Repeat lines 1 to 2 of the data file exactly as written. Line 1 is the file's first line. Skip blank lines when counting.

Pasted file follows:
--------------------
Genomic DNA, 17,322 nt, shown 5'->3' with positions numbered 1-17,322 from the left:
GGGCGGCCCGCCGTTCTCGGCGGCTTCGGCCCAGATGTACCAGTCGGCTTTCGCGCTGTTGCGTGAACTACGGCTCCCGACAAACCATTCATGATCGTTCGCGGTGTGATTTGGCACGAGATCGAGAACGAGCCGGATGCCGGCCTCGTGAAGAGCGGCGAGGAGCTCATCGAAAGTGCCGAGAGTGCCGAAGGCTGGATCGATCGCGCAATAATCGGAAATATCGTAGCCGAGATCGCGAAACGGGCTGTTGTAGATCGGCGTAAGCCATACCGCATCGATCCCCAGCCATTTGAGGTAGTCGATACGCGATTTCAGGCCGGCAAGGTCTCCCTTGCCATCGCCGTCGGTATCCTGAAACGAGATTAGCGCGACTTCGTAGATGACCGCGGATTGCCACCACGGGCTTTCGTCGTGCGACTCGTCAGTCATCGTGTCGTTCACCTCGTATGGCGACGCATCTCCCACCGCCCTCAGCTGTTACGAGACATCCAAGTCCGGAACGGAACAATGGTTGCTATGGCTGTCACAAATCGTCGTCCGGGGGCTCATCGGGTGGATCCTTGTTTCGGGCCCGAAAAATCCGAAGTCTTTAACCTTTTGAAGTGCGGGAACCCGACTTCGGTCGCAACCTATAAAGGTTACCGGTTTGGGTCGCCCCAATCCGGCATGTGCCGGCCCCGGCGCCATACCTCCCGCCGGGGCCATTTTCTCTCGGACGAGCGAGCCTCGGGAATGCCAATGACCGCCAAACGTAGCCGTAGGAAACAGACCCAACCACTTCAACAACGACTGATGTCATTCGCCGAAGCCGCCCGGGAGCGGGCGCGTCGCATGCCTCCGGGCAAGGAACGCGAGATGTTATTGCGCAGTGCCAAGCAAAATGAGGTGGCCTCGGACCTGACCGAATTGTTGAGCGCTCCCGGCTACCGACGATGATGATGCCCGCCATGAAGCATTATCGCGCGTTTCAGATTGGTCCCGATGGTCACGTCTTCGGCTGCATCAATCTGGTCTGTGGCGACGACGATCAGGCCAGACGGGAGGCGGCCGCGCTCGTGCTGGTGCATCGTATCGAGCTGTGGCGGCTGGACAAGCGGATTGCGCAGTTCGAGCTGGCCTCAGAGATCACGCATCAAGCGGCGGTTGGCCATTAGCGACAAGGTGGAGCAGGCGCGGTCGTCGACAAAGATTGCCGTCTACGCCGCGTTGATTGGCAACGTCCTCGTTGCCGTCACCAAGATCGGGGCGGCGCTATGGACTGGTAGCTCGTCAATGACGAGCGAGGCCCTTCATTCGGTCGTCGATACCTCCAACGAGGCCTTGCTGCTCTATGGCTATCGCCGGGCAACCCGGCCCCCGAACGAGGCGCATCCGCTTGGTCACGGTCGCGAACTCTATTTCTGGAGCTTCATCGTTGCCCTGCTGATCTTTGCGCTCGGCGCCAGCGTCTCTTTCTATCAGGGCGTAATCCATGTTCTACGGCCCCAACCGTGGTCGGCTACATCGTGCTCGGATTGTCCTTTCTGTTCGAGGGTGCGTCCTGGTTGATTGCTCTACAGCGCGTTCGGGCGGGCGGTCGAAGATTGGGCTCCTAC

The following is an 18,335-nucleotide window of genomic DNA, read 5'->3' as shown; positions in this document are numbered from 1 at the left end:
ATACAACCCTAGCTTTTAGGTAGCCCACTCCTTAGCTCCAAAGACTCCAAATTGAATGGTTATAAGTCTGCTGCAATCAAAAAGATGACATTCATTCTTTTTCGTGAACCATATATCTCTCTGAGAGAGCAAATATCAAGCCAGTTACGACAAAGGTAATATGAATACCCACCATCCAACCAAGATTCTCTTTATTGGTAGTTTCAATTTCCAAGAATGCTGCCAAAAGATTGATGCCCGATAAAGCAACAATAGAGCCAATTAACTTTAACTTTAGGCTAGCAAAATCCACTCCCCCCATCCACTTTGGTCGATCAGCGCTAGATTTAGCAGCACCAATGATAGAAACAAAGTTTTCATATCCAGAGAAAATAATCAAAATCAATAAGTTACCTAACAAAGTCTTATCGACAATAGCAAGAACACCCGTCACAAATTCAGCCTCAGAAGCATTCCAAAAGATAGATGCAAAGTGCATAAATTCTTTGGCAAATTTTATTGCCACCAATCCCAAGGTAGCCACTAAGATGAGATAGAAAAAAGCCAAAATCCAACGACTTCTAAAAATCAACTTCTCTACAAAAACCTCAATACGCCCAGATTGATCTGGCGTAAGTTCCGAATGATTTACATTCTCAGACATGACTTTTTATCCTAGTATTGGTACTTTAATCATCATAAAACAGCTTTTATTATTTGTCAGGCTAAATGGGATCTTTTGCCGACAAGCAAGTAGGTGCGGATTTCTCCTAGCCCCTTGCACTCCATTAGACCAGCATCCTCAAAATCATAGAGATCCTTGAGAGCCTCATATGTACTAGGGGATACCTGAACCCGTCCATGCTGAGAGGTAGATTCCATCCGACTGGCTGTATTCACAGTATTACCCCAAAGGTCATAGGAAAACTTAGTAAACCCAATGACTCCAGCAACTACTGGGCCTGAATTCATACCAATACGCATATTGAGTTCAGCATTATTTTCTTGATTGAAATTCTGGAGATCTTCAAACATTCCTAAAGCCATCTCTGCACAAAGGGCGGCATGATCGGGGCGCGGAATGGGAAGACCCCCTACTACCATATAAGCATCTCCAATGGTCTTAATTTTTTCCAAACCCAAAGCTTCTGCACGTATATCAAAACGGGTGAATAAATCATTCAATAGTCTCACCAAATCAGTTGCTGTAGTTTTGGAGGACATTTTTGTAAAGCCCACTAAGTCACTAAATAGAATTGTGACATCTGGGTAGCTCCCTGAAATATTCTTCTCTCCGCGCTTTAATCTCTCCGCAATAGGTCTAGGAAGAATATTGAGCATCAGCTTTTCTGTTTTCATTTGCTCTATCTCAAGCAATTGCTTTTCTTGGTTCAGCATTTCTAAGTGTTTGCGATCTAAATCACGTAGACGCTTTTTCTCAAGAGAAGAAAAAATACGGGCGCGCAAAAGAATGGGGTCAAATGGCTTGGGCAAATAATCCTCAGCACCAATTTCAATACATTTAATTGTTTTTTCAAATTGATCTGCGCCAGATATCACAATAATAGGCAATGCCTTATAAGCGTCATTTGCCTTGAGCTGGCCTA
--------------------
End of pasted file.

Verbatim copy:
Genomic DNA, 17,322 nt, shown 5'->3' with positions numbered 1-17,322 from the left:
GGGCGGCCCGCCGTTCTCGGCGGCTTCGGCCCAGATGTACCAGTCGGCTTTCGCGCTGTTGCGTGAACTACGGCTCCCGACAAACCATTCATGATCGTTCGCGGTGTGATTTGGCACGAGATCGAGAACGAGCCGGATGCCGGCCTCGTGAAGAGCGGCGAGGAGCTCATCGAAAGTGCCGAGAGTGCCGAAGGCTGGATCGATCGCGCAATAATCGGAAATATCGTAGCCGAGATCGCGAAACGGGCTGTTGTAGATCGGCGTAAGCCATACCGCATCGATCCCCAGCCATTTGAGGTAGTCGATACGCGATTTCAGGCCGGCAAGGTCTCCCTTGCCATCGCCGTCGGTATCCTGAAACGAGATTAGCGCGACTTCGTAGATGACCGCGGATTGCCACCACGGGCTTTCGTCGTGCGACTCGTCAGTCATCGTGTCGTTCACCTCGTATGGCGACGCATCTCCCACCGCCCTCAGCTGTTACGAGACATCCAAGTCCGGAACGGAACAATGGTTGCTATGGCTGTCACAAATCGTCGTCCGGGGGCTCATCGGGTGGATCCTTGTTTCGGGCCCGAAAAATCCGAAGTCTTTAACCTTTTGAAGTGCGGGAACCCGACTTCGGTCGCAACCTATAAAGGTTACCGGTTTGGGTCGCCCCAATCCGGCATGTGCCGGCCCCGGCGCCATACCTCCCGCCGGGGCCATTTTCTCTCGGACGAGCGAGCCTCGGGAATGCCAATGACCGCCAAACGTAGCCGTAGGAAACAGACCCAACCACTTCAACAACGACTGATGTCATTCGCCGAAGCCGCCCGGGAGCGGGCGCGTCGCATGCCTCCGGGCAAGGAACGCGAGATGTTATTGCGCAGTGCCAAGCAAAATGAGGTGGCCTCGGACCTGACCGAATTGTTGAGCGCTCCCGGCTACCGACGATGATGATGCCCGCCATGAAGCATTATCGCGCGTTTCAGATTGGTCCCGATGGTCACGTCTTCGGCTGCATCAATCTGGTCTGTGGCGACGACGATCAGGCCAGACGGGAGGCGGCCGCGCTCGTGCTGGTGCATCGTATCGAGCTGTGGCGGCTGGACAAGCGGATTGCGCAGTTCGAGCTGGCCTCAGAGATCACGCATCAAGCGGCGGTTGGCCATTAGCGACAAGGTGGAGCAGGCGCGGTCGTCGACAAAGATTGCCGTCTACGCCGCGTTGATTGGCAACGTCCTCGTTGCCGTCACCAAGATCGGGGCGGCGCTATGGACTGGTAGCTCGTCAATGACGAGCGAGGCCCTTCATTCGGTCGTCGATACCTCCAACGAGGCCTTGCTGCTCTATGGCTATCGCCGGGCAACCCGGCCCCCGAACGAGGCGCATCCGCTTGGTCACGGTCGCGAACTCTATTTCTGGAGCTTCATCGTTGCCCTGCTGATCTTTGCGCTCGGCGCCAGCGTCTCTTTCTATCAGGGCGTAATCCATGTTCTACGGCCCCAACCGTGGTCGGCTACATCGTGCTCGGATTGTCCTTTCTGTTCGAGGGTGCGTCCTGGTTGATTGCTCTACAGCGCGTTCGGGCGGGCGGTCGAAGATTGGGCTCCTAC